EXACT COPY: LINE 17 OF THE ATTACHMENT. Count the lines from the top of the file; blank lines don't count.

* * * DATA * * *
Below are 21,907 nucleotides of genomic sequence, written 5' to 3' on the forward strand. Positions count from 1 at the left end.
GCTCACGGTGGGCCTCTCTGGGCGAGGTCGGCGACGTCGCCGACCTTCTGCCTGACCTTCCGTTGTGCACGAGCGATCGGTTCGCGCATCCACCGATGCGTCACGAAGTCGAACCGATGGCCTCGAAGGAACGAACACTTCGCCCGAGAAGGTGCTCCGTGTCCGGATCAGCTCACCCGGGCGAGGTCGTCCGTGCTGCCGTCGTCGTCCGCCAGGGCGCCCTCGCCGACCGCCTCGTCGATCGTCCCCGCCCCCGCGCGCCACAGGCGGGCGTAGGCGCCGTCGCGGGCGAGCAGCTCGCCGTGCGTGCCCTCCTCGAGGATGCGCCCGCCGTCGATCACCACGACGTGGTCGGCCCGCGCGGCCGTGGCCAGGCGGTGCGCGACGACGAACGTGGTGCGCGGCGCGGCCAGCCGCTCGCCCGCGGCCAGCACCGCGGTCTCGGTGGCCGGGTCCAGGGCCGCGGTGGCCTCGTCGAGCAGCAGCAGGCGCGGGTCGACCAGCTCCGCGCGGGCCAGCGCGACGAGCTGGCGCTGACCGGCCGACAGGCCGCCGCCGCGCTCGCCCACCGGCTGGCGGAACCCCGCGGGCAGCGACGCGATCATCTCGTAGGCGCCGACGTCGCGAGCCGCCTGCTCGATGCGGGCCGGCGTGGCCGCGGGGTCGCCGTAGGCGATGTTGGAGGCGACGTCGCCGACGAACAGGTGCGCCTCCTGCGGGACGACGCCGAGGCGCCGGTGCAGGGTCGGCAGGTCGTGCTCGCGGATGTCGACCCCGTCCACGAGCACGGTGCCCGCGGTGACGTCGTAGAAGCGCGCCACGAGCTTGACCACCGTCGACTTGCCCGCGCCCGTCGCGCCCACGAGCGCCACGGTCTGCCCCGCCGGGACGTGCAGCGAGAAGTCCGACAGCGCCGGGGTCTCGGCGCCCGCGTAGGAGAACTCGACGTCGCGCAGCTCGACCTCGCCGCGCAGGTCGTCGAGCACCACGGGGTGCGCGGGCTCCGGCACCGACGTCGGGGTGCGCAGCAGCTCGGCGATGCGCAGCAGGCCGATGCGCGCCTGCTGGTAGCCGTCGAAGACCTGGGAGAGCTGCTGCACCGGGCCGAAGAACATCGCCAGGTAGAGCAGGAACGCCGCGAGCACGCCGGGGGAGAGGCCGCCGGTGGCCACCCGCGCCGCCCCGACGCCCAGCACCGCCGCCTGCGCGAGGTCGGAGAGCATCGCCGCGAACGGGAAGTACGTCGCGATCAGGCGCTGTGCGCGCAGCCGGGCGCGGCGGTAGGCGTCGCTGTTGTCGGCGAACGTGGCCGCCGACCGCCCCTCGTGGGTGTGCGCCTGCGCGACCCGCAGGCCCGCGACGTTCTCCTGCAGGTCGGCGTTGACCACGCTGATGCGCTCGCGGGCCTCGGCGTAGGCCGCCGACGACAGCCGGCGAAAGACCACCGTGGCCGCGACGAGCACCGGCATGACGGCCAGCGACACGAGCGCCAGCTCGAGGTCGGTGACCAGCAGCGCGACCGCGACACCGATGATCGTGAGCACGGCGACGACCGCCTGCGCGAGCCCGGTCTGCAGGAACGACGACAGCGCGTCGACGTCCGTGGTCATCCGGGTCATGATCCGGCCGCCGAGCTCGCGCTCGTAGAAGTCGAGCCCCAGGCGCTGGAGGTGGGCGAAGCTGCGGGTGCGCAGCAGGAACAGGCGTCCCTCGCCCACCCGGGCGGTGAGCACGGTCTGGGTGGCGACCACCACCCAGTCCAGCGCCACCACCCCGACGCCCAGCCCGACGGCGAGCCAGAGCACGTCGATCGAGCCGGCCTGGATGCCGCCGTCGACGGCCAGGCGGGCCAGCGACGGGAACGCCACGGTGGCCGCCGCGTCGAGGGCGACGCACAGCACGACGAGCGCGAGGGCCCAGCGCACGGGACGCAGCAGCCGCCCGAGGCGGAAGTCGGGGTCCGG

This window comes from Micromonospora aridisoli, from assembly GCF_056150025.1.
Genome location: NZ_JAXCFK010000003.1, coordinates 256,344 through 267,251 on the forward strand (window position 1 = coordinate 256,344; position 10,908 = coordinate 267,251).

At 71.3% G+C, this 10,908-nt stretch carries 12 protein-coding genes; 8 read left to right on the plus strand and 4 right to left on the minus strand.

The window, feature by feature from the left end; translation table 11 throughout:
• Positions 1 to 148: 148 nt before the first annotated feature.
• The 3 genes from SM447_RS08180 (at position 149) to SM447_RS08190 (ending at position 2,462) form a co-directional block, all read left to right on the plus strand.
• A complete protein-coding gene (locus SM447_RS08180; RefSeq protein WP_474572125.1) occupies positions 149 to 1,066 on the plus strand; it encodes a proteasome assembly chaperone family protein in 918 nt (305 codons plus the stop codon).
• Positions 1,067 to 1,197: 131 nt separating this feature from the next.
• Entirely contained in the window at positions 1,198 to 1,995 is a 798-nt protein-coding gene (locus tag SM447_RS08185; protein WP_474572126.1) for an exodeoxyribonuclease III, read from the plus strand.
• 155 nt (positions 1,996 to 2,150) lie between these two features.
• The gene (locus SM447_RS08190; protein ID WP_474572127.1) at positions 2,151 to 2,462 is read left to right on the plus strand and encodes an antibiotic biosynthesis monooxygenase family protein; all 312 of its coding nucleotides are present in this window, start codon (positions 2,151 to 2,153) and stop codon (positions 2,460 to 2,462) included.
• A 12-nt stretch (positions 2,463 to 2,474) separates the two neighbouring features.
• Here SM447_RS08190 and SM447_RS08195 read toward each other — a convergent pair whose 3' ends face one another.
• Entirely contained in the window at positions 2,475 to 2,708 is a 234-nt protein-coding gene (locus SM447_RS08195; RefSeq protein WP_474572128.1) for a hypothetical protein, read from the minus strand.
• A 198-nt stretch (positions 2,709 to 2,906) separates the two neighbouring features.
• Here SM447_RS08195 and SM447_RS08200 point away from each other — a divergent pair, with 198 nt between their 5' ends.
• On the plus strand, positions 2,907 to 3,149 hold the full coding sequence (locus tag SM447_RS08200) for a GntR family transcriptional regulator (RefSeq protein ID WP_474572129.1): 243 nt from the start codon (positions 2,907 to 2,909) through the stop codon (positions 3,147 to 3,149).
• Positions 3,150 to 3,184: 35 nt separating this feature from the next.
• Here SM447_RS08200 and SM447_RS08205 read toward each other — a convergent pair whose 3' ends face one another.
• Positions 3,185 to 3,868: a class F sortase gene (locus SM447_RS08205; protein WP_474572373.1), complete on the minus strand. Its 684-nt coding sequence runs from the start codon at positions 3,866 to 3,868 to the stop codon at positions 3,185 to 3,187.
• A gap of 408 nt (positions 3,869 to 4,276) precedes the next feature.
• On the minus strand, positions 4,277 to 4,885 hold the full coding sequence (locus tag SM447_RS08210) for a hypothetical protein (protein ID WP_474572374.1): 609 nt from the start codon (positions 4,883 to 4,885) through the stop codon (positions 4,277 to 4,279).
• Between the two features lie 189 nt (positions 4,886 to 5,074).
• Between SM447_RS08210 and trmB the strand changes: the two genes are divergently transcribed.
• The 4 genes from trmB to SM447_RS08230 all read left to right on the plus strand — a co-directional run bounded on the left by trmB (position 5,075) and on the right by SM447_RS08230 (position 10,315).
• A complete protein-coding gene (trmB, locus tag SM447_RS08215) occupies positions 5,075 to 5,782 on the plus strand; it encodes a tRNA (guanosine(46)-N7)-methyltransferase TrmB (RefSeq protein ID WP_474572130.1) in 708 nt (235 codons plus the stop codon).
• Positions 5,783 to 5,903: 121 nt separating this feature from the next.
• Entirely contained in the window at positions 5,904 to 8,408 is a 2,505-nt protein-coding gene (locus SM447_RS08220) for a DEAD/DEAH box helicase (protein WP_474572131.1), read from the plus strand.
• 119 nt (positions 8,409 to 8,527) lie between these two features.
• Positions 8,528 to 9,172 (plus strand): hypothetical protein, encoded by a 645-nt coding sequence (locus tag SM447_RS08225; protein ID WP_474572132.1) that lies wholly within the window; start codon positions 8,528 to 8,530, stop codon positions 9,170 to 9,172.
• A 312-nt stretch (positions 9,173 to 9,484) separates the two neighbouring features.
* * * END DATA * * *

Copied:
• A 198-nt stretch (positions 2,709 to 2,906) separates the two neighbouring features.